So one example that comes to mind is Ariel Investment (ph), a Chicago-based money management firm. If you were to visit the firm, what you would see is that the leaders are really trying to make sure that people are staying open-minded, that they're using all the talents that I talk about in the book. But if you go to certain places, everybody in the firm is going to tell you, there, you got to follow the rules.

So for example, if a letter goes out to a client, everybody knows that the three different people need to look at the letter to make sure that it's clear, that there are no typos, that is - the language is appropriate because otherwise, you would affect the reputation of the firm negatively. That's a rule that everybody knows should not be broken.

So as these examples suggest, there is much clarity around rules that, really, you don't want people to break. And second - and other things that I noticed in businesses that encourage rebelliousness - is the fact that once you trust people to break rules, they seem to have very good judgment. They sort of decide on their feet the situations where you really should be putting your head down and follow the script, rather than using your mind in a creative way to come up with a different solution. So that type of good judgment is something that I've seen in so many different rebels and in so many organizations where people are encouraged to be rebellious.


VEDANTAM: You sometimes describe this as a positive deviance in the book. But, of course, in many companies and organizations, someone who comes along and says, let's do things differently; the way we've been doing things all this time has been wrong - I mean, that person is often seen as a troublemaker.

GINO: Oftentimes, what's different between a troublemaker and a rebel, in the way I think of rebels, is the delivery. Many people, after I was working on the book and they heard about it, asked me to go and watch them in their work because they said, I'm clearly a rebel, but it's not paying off for me. And so in a couple of cases, I did go, and I was watching them as they were interacting with their colleagues. And the elements of rebelliousness were there, but the delivery was wrong. So they were coming across as arrogant. If they were in a discussion and they thought that the discussion needed to go in a different direction, rather than saying, I see the value in your idea, and I think we can also bring to bear a different perspective, they were more shutting down the idea, letting the person know how wrong the idea was prior to bringing forward their ideas. They were the troublemakers. Maybe people are breaking rules just for the sake of breaking rules. Rebels instead are really being constructive in their approach in a way that creates positive change.

VEDANTAM: I'm wondering how writing and researching this book has changed your own life. How have you tried to internalize these lessons at home, as a parent, as a partner, as a friend, as a colleague and as a professional?

GINO: In all spheres of life, I've changed my behavior quite a bit, or at least, I find myself pausing and trying to learn how to be an effective rebel. There is a story that I tell in the book about my son, who, at the time, was about 4 1/2 year old. This is a time where curiosity is as its best, so you keep asking why and what-if type of questions. And it's early in the morning. And Alex - is my son name - is having his breakfast - so a bowl of milk with some cereal. And as he's sitting at the counter, stirring his milk, he looks at my husband and says, Daddy, do we still have the coloring bottles that we used to use when we color eggs at Easter? So my husband is sort of looking confused. But he says, yes. And he walks to the cabinet. He opens it up and gets the bottle to Alex and said, Alex, what are you going to do with it? And Alex smiled and said, I'm going to color my breakfast.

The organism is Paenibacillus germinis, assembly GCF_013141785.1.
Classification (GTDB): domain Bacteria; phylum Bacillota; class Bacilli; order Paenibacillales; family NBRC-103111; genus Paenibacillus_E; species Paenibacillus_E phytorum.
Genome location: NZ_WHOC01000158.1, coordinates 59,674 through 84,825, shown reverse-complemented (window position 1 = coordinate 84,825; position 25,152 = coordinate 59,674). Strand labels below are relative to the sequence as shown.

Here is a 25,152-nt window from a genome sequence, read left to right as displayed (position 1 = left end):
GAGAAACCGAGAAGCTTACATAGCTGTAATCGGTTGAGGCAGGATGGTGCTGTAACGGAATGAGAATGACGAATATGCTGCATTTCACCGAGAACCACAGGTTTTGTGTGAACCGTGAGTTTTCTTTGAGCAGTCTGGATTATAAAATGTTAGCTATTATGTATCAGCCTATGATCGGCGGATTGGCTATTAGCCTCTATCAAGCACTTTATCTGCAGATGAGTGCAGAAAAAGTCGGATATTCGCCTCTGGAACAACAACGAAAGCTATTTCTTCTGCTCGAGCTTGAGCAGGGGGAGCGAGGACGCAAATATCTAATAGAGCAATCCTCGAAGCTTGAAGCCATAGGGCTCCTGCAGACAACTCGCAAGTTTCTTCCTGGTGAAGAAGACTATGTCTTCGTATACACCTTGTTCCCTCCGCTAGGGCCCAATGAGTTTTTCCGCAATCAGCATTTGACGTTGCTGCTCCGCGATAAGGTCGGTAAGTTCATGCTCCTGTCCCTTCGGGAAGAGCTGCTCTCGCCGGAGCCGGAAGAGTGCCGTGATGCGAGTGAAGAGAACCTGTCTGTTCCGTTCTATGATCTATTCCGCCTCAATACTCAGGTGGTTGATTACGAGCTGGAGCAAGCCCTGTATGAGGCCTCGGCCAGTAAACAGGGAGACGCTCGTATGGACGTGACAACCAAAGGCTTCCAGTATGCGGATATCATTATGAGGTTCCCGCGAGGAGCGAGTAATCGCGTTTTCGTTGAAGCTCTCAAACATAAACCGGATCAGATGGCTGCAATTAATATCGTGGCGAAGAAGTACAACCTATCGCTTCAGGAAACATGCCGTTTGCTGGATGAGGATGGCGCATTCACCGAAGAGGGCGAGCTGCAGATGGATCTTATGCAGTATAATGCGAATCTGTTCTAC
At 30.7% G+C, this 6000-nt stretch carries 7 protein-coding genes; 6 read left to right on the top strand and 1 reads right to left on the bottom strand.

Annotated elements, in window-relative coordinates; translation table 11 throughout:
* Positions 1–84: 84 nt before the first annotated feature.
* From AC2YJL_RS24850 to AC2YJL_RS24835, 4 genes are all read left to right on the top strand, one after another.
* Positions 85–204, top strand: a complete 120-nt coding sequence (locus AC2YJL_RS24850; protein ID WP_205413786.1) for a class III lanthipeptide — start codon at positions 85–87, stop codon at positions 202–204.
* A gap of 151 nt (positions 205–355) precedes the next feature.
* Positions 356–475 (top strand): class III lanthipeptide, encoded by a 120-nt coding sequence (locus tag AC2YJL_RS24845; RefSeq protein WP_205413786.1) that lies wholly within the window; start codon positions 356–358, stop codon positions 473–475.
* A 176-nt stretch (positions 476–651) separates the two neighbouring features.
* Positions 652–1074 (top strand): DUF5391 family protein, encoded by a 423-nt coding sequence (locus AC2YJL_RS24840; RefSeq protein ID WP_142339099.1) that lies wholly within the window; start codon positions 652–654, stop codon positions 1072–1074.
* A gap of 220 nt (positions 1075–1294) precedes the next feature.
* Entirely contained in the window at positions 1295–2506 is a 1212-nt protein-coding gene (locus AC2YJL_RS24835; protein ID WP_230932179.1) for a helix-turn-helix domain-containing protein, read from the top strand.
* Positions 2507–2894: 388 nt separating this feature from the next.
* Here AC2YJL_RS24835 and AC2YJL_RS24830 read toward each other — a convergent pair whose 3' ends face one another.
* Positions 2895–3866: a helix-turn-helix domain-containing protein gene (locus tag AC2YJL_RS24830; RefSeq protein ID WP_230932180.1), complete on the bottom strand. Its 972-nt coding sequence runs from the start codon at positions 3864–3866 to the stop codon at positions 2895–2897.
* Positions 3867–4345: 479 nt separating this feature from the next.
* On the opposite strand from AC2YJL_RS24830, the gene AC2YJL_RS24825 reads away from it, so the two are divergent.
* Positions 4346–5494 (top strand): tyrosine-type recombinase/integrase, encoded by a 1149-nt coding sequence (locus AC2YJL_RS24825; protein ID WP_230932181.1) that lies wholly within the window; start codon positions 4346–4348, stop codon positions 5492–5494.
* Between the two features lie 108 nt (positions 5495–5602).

VEDANTAM: (Laughter).

GINO: And you should have seen the face of my husband. He was confused and sort of disappointed. And he looked back at Alex and said, Alex, we don't do that. And Alex, being a 4 1/2-year old boy, said, why not? Very reasonable question. And then my husband, even more confused with Alex's answer, looked at me and said, we don't do that, right? And that was a beautiful moment for me. As we were trying to struggle through this question on whether we do it or we don't do it, Alex opened up the bottle and started to put red coloring in his milk. And all of a sudden, the cereals were happily swimming in pink milk. And it's a perfect example of how often we go through life, and there are rules that we put out there that maybe should be questions. Why is it that milk needs to be white for breakfast? I actually tried it. So I now had pink milk, yellow milk, green milk, and it tastes just the same to me. If anything, you're really smiling (laughter) as you start off your day.


VEDANTAM: Francesca, thank you so much for joining me today on HIDDEN BRAIN.

GINO: Really fun to be talking to you, so thank you.

VEDANTAM: Francesca Gino is a professor at Harvard Business School and the author of "Rebel Talent: Why It Pays To Break The Rules At Work And In Life."


VEDANTAM: This week's show was produced by Laura Kwerel and edited by Tara Boyle. Our team includes Jenny Schmidt, Rhaina Cohen, Parth Shah, Thomas Lu and Adhiti Bandlamudi. Our unsung hero this week is Brin Winterbottom. Brin works on NPR's RAD team, which is both an acronym and a great description for NPR's Research, Archives & Data Strategy team. Brin helps us with research questions both large and small, and she also makes sure that resources like show transcripts are available on our website. Thank you, Brin, for all your help. Next week, our You 2.0 episode is about the place many of us end up spending 80,000 hours of our lives - our jobs. How can we make the most of the jobs we have, even if they're not always ideal?

WRZESNIEWSKI: They were crafting the boundaries of their jobs in ways that we think made the work, for them, more meaningful.


VEDANTAM: I'm Shankar Vedantam, and this is NPR.